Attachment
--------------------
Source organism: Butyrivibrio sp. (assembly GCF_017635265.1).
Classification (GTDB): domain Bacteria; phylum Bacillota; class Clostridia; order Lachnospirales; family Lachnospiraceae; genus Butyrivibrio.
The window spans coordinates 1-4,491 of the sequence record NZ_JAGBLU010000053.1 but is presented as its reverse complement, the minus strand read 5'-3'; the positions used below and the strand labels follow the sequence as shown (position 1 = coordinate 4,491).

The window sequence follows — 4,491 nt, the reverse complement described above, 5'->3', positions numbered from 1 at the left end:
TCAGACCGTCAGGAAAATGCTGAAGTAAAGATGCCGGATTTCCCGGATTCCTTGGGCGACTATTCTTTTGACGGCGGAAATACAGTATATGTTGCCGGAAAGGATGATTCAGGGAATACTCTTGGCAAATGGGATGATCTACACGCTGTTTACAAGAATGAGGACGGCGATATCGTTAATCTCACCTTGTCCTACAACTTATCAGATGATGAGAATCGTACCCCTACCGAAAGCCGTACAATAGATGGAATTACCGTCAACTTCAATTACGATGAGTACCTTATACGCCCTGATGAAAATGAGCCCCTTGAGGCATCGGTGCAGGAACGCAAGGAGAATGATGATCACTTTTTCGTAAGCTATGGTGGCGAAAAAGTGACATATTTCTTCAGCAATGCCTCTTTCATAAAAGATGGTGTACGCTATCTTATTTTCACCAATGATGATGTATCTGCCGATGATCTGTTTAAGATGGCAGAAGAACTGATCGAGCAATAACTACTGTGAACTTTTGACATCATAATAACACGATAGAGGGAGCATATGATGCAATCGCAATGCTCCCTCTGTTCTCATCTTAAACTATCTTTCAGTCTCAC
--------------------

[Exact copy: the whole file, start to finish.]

Source organism: Butyrivibrio sp. (assembly GCF_017635265.1).
Classification (GTDB): domain Bacteria; phylum Bacillota; class Clostridia; order Lachnospirales; family Lachnospiraceae; genus Butyrivibrio.
The window spans coordinates 1-4,491 of the sequence record NZ_JAGBLU010000053.1 but is presented as its reverse complement, the minus strand read 5'-3'; the positions used below and the strand labels follow the sequence as shown (position 1 = coordinate 4,491).

The window sequence follows — 4,491 nt, the reverse complement described above, 5'->3', positions numbered from 1 at the left end:
TCAGACCGTCAGGAAAATGCTGAAGTAAAGATGCCGGATTTCCCGGATTCCTTGGGCGACTATTCTTTTGACGGCGGAAATACAGTATATGTTGCCGGAAAGGATGATTCAGGGAATACTCTTGGCAAATGGGATGATCTACACGCTGTTTACAAGAATGAGGACGGCGATATCGTTAATCTCACCTTGTCCTACAACTTATCAGATGATGAGAATCGTACCCCTACCGAAAGCCGTACAATAGATGGAATTACCGTCAACTTCAATTACGATGAGTACCTTATACGCCCTGATGAAAATGAGCCCCTTGAGGCATCGGTGCAGGAACGCAAGGAGAATGATGATCACTTTTTCGTAAGCTATGGTGGCGAAAAAGTGACATATTTCTTCAGCAATGCCTCTTTCATAAAAGATGGTGTACGCTATCTTATTTTCACCAATGATGATGTATCTGCCGATGATCTGTTTAAGATGGCAGAAGAACTGATCGAGCAATAACTACTGTGAACTTTTGACATCATAATAACACGATAGAGGGAGCATATGATGCAATCGCAATGCTCCCTCTGTTCTCATCTTAAACTATCTTTCAGTCTCAC